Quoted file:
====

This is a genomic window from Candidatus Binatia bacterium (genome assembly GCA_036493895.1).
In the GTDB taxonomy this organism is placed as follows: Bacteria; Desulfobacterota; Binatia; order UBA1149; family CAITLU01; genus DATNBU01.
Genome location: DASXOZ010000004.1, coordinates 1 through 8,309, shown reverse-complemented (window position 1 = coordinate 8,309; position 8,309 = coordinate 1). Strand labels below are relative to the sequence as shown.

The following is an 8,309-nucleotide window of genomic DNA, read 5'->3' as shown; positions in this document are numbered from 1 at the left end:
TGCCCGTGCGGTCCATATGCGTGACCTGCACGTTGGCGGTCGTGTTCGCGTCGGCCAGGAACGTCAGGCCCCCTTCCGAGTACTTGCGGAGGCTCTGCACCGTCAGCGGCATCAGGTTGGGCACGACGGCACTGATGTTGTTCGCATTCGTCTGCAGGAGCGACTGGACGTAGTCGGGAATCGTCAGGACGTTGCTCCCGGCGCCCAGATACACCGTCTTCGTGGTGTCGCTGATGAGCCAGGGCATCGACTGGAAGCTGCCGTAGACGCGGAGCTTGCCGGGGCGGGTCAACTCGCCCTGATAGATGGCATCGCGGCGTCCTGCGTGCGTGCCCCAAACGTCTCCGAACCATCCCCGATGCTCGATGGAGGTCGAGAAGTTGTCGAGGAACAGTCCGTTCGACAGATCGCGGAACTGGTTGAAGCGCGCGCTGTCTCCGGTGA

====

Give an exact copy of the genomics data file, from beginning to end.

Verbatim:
This is a genomic window from Candidatus Binatia bacterium (genome assembly GCA_036493895.1).
In the GTDB taxonomy this organism is placed as follows: Bacteria; Desulfobacterota; Binatia; order UBA1149; family CAITLU01; genus DATNBU01.
Genome location: DASXOZ010000004.1, coordinates 1 through 8,309, shown reverse-complemented (window position 1 = coordinate 8,309; position 8,309 = coordinate 1). Strand labels below are relative to the sequence as shown.

The following is an 8,309-nucleotide window of genomic DNA, read 5'->3' as shown; positions in this document are numbered from 1 at the left end:
TGCCCGTGCGGTCCATATGCGTGACCTGCACGTTGGCGGTCGTGTTCGCGTCGGCCAGGAACGTCAGGCCCCCTTCCGAGTACTTGCGGAGGCTCTGCACCGTCAGCGGCATCAGGTTGGGCACGACGGCACTGATGTTGTTCGCATTCGTCTGCAGGAGCGACTGGACGTAGTCGGGAATCGTCAGGACGTTGCTCCCGGCGCCCAGATACACCGTCTTCGTGGTGTCGCTGATGAGCCAGGGCATCGACTGGAAGCTGCCGTAGACGCGGAGCTTGCCGGGGCGGGTCAACTCGCCCTGATAGATGGCATCGCGGCGTCCTGCGTGCGTGCCCCAAACGTCTCCGAACCATCCCCGATGCTCGATGGAGGTCGAGAAGTTGTCGAGGAACAGTCCGTTCGACAGATCGCGGAACTGGTTGAAGCGCGCGCTGTCTCCGGTGA